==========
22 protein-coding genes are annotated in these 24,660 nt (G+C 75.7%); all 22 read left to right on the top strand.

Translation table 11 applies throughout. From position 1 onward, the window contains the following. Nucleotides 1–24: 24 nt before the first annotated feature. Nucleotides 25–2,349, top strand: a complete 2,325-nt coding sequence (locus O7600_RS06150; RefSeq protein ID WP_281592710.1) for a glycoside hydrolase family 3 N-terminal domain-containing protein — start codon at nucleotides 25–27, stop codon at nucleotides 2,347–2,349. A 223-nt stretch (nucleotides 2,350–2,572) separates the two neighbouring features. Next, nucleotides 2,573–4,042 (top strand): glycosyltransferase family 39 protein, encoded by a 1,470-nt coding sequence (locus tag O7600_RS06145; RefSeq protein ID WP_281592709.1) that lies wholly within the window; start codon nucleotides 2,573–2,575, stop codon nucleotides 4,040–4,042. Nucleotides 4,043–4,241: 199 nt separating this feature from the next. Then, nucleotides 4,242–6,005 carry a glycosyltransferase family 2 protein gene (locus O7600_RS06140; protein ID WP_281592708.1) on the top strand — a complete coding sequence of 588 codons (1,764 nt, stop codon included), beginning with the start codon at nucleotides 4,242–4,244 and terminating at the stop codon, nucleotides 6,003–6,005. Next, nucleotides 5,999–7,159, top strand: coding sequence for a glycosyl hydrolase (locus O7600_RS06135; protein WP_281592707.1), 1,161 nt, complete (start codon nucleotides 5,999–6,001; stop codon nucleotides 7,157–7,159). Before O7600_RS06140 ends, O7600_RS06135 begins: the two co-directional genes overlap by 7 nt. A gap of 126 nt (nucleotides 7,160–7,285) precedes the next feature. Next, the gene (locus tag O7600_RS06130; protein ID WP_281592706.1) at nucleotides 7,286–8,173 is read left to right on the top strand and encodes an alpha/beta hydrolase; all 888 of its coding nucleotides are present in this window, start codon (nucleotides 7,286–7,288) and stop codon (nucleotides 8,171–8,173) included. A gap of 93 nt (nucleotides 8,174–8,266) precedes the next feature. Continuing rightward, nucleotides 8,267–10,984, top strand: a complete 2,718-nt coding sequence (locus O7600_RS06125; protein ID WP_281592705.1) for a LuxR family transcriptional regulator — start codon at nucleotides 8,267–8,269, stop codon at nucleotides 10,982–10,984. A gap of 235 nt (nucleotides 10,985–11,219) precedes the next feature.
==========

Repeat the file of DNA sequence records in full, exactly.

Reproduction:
22 protein-coding genes are annotated in these 24,660 nt (G+C 75.7%); all 22 read left to right on the top strand.

Translation table 11 applies throughout. From position 1 onward, the window contains the following. Nucleotides 1–24: 24 nt before the first annotated feature. Nucleotides 25–2,349, top strand: a complete 2,325-nt coding sequence (locus O7600_RS06150; RefSeq protein ID WP_281592710.1) for a glycoside hydrolase family 3 N-terminal domain-containing protein — start codon at nucleotides 25–27, stop codon at nucleotides 2,347–2,349. A 223-nt stretch (nucleotides 2,350–2,572) separates the two neighbouring features. Next, nucleotides 2,573–4,042 (top strand): glycosyltransferase family 39 protein, encoded by a 1,470-nt coding sequence (locus tag O7600_RS06145; RefSeq protein ID WP_281592709.1) that lies wholly within the window; start codon nucleotides 2,573–2,575, stop codon nucleotides 4,040–4,042. Nucleotides 4,043–4,241: 199 nt separating this feature from the next. Then, nucleotides 4,242–6,005 carry a glycosyltransferase family 2 protein gene (locus O7600_RS06140; protein ID WP_281592708.1) on the top strand — a complete coding sequence of 588 codons (1,764 nt, stop codon included), beginning with the start codon at nucleotides 4,242–4,244 and terminating at the stop codon, nucleotides 6,003–6,005. Next, nucleotides 5,999–7,159, top strand: coding sequence for a glycosyl hydrolase (locus O7600_RS06135; protein WP_281592707.1), 1,161 nt, complete (start codon nucleotides 5,999–6,001; stop codon nucleotides 7,157–7,159). Before O7600_RS06140 ends, O7600_RS06135 begins: the two co-directional genes overlap by 7 nt. A gap of 126 nt (nucleotides 7,160–7,285) precedes the next feature. Next, the gene (locus tag O7600_RS06130; protein ID WP_281592706.1) at nucleotides 7,286–8,173 is read left to right on the top strand and encodes an alpha/beta hydrolase; all 888 of its coding nucleotides are present in this window, start codon (nucleotides 7,286–7,288) and stop codon (nucleotides 8,171–8,173) included. A gap of 93 nt (nucleotides 8,174–8,266) precedes the next feature. Continuing rightward, nucleotides 8,267–10,984, top strand: a complete 2,718-nt coding sequence (locus O7600_RS06125; protein ID WP_281592705.1) for a LuxR family transcriptional regulator — start codon at nucleotides 8,267–8,269, stop codon at nucleotides 10,982–10,984. A gap of 235 nt (nucleotides 10,985–11,219) precedes the next feature.